Claiming to be descended from Cleopatra, Zenobia was, it seems, a woman of exceptional ability and ambition. Though she was headstrong and wilful, the 18th-century historian Edward Gibbon also said of her in his Decline and Fall of the Roman Empire:
She equalled in beauty her ancestor Cleopatra and far surpassed that princess in chastity and valour. Zenobia was esteemed the most lovely as well as the most heroic of her sex. She was of dark complexion. Her teeth were of a pearly whiteness and her large black eyes sparkled with an uncommon fire, tempered by the most attractive sweetness. Her voice was strong and harmonious. Her manly understanding was strengthened and adorned by study.
The Roman emperor Aurelian, who had been prepared to negotiate, could not stomach such a show of open defiance. After defeating Zenobia’s forces at Antioch and Emesa (Homs) in 271, he besieged Palmyra itself. Zenobia was defiant to the last and instead of accepting the generous surrender terms offered by Aurelian, made a dash on a camel through the encircling Roman forces. She headed for Persia to appeal for military aid, only to be captured by Roman cavalry at the Euphrates.
Zenobia was carted off to Rome in 272 as Aurelian’s trophy and reputedly paraded in the streets, bound in gold chains. Later freed, she married a Roman senator and lived out her days in Tibur (now Tivoli), close to Rome.
Zenobia’s defeat marked the end of Palmyra’s prosperity. A further rebellion in 273, in which the Palmyrenes massacred a garrison of 600 Roman archers, elicited a brutal response and Aurelian’s legionaries slaughtered large numbers and put the city to the torch. Palmyra never recovered. The emperor Diocletian (r 254–305) later fortified the broken city as one in a line of fortresses marking the eastern boundary of the Roman Empire, and Justinian further rebuilt the city’s defences in the 6th century. The city survived primarily as a military outpost and the caravan traffic all but dropped away.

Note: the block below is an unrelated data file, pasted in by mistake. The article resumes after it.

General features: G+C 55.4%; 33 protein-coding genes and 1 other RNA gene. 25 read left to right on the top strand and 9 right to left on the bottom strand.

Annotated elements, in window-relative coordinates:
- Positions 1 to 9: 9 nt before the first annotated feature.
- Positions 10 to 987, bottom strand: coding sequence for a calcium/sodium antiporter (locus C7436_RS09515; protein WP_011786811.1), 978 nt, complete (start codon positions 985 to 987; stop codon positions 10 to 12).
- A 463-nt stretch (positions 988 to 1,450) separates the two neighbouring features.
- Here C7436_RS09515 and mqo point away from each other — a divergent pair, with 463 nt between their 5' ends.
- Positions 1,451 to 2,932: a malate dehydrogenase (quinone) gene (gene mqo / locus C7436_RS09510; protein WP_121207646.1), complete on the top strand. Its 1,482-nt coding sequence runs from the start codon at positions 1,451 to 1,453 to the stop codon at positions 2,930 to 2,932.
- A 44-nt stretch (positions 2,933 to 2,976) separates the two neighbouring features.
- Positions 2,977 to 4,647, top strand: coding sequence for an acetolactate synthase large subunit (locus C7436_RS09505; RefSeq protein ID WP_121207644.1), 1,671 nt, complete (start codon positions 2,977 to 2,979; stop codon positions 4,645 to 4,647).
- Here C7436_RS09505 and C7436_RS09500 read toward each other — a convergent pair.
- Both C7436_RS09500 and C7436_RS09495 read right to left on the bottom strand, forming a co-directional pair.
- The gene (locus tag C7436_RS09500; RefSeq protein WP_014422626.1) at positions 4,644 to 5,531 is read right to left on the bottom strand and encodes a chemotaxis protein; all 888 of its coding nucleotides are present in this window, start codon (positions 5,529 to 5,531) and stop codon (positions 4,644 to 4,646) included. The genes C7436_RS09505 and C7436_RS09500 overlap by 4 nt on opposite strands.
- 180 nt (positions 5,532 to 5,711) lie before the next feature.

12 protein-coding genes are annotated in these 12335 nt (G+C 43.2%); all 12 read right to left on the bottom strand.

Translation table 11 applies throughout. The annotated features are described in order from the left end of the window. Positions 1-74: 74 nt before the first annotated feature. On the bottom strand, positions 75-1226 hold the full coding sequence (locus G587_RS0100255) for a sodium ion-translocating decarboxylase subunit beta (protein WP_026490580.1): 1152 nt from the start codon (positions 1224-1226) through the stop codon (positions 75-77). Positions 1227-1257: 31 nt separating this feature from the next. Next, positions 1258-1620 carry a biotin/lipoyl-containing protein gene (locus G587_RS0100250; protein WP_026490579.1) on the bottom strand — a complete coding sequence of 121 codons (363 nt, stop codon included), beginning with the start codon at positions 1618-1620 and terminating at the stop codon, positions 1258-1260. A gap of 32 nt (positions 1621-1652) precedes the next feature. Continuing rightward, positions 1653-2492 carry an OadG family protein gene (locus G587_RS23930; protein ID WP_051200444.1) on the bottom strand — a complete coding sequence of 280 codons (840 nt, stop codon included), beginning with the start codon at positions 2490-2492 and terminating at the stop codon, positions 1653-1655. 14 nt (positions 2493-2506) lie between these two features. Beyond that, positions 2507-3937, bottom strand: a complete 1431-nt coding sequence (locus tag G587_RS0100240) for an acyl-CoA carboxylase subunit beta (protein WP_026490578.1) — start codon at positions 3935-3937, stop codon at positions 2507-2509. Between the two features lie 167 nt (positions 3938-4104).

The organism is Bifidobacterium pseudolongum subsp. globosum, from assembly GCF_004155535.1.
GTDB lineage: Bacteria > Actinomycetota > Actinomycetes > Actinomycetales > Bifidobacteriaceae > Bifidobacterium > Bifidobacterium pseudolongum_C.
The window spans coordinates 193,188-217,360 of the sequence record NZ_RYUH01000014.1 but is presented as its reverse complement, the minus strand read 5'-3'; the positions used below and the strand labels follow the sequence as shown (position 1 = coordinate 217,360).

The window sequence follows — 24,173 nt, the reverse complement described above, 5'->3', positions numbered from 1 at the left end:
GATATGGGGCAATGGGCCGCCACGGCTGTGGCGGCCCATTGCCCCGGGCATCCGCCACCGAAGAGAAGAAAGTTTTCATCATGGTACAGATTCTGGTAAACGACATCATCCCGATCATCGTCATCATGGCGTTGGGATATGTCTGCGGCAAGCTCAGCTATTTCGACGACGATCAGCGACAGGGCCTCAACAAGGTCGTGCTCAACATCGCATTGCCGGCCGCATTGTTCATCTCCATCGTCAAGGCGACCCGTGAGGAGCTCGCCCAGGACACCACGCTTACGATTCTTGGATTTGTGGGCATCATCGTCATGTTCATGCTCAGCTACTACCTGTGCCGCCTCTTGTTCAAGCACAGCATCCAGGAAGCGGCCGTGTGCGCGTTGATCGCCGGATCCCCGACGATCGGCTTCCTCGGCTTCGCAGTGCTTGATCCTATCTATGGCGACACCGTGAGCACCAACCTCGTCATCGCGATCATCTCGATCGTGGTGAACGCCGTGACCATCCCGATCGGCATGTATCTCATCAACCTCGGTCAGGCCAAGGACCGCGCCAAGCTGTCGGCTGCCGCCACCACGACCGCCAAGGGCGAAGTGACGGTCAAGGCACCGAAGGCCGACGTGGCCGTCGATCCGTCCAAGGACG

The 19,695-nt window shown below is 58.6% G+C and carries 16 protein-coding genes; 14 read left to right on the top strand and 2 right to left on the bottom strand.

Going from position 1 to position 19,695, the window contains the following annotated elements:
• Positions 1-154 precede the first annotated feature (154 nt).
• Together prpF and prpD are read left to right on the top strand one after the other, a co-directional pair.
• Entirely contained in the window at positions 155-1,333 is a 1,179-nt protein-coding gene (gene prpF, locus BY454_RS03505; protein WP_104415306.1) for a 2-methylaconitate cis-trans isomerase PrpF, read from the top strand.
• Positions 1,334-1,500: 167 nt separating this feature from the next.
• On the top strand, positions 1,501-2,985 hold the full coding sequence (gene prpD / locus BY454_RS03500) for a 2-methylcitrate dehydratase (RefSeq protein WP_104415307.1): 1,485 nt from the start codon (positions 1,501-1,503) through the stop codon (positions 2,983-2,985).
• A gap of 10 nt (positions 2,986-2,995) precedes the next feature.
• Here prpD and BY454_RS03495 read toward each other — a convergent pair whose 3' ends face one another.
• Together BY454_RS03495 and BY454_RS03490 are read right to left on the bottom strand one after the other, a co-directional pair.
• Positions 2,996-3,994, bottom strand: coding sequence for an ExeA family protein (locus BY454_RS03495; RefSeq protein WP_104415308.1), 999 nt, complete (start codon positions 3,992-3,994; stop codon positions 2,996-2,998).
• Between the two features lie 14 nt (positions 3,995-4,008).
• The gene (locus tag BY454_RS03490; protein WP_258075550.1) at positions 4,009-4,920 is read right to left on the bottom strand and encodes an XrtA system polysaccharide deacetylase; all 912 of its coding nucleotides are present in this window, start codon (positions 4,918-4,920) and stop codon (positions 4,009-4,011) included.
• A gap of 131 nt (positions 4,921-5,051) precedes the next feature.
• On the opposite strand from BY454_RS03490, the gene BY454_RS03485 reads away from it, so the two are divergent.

In 634 the city fell to a Muslim army led by Khaled ibn al-Walid, and from this time Palmyra all but fades from history. Architectural and archaeological evidence tells that the Arabs fortified the Temple of Bel, which became host to a small village, and a castle was built on a nearby hilltop, but the great city itself was largely abandoned. Its structures were devastated by earthquake and largely covered over by wind-blown sand and earth.
It wasn’t until 1678 that Palmyra was ‘rediscovered’ by two English merchants resident in Aleppo. Few followed in their footsteps; the buried desert city was an often-dangerous five days’ journey from civilisation. It took a 1751 expedition, which resulted in drawings and the first tentative excavations, to truly pique travellers’ interest. Throughout the rest of the 18th and 19th centuries a steady flow of intrepid visitors made the expedition out from Aleppo or Damascus, although it wasn’t until the early 20th century that the first scientific study began. The earliest surveys were carried out in the 1920s by the Germans. In 1929 the French took over.
Work intensified following WWII, and continues to this day.